Wall-mounted Dashboards (part 2)

Tablet firmware and software.

This is the second article in a series of articles about my DIY approach to wall-mounted home automation dashboards. See the first part for initial planning, hardware, mounting and power supplies.

A big disappointment

My initial idea was to build an intercom system with these tablets. This turned out to be a bad idea, for two reasons:

  • Tablet’s microphone and speaker quality: They were pretty bad! I did some initial testing with various open-source Android softphones, and you had to stand pretty close to the tablet for the mike to pick up anything reliably, and the speakers were pretty weak! The fact that they are on the back of the tablet, facing the wall, didn’t help at all.

  • Bad usability: We (the parents) realized that we don’t really want to speak with our kids over the intercom, we want to call them, so they come to us, so we can speak face-to-face.

So we had a change of plans: the dashboard would have a button to ring a bell in kids’ rooms, and they were required to come down immediately after turning the bell off. This works surprisingly well (especially if we call them for dinner and not to do the dishes).

Software on the tablet

Since the tablet sole purpose is now to just show a web app (the dashboard), we don’t need much here:

  • Titanium Backup: I wasn’t looking forward to set up 7 tablets in exactly the same way, so I rooted them all and used a backup program to copy the configuration and all the software from one “master” tablet to all the others. The only thing that differs is the dashboard URL: each room has a different dashboard.

  • Fully Kiosk Browser: This app is amazing! It shows one URL in a full-screen mode, and locks the tablet pretty tight: you cannot exit it (without a pin), it can also disable volume and power buttons, it can leave the tablet “always on”, etc. Very powerful, and it fits my use case perfectly. It is not free, but not too expensive either.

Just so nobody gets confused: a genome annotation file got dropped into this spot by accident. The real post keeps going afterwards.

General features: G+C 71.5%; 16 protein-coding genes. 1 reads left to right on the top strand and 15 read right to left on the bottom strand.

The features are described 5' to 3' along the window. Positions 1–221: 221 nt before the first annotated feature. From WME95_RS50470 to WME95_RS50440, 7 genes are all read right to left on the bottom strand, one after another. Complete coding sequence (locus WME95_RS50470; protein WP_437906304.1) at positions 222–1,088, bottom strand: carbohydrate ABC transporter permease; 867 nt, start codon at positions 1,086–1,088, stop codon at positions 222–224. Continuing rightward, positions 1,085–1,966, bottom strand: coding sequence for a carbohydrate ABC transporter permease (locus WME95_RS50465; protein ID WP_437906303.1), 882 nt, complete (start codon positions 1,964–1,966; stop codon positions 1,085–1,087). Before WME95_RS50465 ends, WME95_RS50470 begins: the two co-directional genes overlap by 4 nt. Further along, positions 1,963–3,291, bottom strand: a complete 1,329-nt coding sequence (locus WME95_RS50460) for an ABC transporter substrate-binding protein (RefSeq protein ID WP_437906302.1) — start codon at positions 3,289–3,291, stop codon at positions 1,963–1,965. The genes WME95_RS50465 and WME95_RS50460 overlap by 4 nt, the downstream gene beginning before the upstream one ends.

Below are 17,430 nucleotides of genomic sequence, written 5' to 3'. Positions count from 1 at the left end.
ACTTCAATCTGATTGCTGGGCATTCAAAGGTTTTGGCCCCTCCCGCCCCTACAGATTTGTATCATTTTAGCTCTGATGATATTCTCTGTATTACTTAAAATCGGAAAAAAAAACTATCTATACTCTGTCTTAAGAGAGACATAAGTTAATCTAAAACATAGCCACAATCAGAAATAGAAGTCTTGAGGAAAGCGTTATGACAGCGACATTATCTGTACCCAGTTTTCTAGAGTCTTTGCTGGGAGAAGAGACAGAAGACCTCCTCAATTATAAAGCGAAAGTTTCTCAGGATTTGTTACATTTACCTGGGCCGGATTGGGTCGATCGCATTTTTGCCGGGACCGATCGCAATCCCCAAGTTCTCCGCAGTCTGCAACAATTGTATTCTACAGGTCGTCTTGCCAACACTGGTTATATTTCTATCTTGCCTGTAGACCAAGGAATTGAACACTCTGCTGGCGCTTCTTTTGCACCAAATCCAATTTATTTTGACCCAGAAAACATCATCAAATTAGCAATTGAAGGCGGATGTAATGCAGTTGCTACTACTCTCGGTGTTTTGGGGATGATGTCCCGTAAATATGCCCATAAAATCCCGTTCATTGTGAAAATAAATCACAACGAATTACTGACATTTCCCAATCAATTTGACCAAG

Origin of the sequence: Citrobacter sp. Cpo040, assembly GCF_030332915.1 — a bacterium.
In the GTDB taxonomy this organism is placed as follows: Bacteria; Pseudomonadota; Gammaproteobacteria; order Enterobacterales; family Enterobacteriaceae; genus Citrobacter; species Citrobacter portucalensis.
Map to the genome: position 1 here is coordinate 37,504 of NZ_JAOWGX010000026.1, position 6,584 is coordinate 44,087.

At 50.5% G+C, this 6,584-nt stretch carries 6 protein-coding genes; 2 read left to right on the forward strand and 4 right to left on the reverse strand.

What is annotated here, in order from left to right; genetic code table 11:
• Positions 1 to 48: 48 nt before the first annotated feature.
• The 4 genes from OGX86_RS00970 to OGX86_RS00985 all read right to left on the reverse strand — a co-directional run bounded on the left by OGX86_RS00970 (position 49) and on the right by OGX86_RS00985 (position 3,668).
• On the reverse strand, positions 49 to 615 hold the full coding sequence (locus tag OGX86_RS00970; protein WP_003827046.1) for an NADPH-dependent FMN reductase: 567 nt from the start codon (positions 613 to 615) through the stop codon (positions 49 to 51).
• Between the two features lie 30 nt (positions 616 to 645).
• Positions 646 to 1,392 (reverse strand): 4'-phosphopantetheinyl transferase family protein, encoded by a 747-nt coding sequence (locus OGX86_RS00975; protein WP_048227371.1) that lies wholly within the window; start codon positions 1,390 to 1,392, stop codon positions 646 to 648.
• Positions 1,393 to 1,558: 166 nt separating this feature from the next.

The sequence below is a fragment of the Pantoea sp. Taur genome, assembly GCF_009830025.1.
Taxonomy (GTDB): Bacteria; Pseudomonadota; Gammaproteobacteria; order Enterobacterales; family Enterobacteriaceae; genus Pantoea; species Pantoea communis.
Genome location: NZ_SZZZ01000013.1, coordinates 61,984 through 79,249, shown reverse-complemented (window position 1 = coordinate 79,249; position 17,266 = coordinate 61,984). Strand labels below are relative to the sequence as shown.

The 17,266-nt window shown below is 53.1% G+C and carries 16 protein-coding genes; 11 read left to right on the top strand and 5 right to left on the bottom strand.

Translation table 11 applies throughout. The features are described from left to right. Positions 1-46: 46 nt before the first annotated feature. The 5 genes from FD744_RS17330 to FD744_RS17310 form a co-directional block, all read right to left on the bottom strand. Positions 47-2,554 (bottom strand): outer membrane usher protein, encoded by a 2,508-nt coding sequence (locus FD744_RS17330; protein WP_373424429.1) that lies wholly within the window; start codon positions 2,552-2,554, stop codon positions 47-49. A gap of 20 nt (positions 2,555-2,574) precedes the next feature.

• Tasker: I needed certain automatic actions to happen on these tablets, and Tasker does such a job perfectly. See below for details.

Minimal brightness

The tablets are always on, and the screens are too bright for bedrooms during the night. Using “standard” Android means to tweak the brightness, you can go down to about 20%, but it’s still too bright. After a bit of poking around, I found a way to control the LCD backlight LED brightness directly, using the Linux driver: you just need to write a decimal between 0 and 255 to /sys/class/leds/lcd-backlight/brightness (this is obviously very hardware-specific).

How I set it up in Tasker

A. Created simple day / night mode profile to set a variable night_mode to 1 between 10pm and 7am and to 0 otherwise.

B. Created a Tasker profile to monitor /sys/class/leds/lcd-backlight/brightness file for changes. Every time it changes, the following “set brightness” script is run:

1. Wait: 2 seconds
2. Read file: `/sys/class/leds/lcd-backlight/brightness` to `current_brightness` variable
3. If "current_brightness == 20 || ((current_brightness == 3) && (night_mode != 1))":
    Run shell "echo 10 > /sys/class/leds/lcd-backlight/brightness"
4. If "current_brightness == 20 || ((current_brightness == 10) && (night_mode == 1))":
    Run shell "echo 3 > /sys/class/leds/lcd-backlight/brightness"

This script turns down the brightness to 10% during the day (down from Android’s standard 20% “idle” brightness), and down to 3% during the night. It does this every time day/night mode changes, and every time Android itself turns down the brightness to 20% when the tablet goes into idle mode.

Additional quirks and minor tweaks

The tablets work mostly OK, but since they are on 24/7, I did face some occasional issues: the tablets would lock up once in a while, and the Wi-Fi would disconnect randomly every few weeks on some tablets. I solved this also with Tasker:

Rebooting the tablet on a schedule

I set up each tablet to run svc power reboot shell command with root permissions every day at 10am. This gracefully reboots the whole Android system (there are many online instructions on how to reboot, but most of them describe “hard” reboot which will cause issues if you do it every day).

“Fixing” the Wi-Fi

I just ping the local router IP address, and the command fails, turn the Wi-Fi off, wait 3 seconds, and turn it back on. This simple script fixes it:

# The exclamation mark below negates the results, so further commands run only if ping fails.
Run Shell: "! ping -c" 
Wifi: "Set off"
Wait: "3 seconds"
Wifi: "Set on"

What’s next?

Part 3: Web app for the dashboard.

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See also

Automating "lunch" Slack status

Set my Slack status from the Home Automation dashboard.

Wall-mounted Dashboards (part 1)

Initial planning, hardware, mounting, power supplies.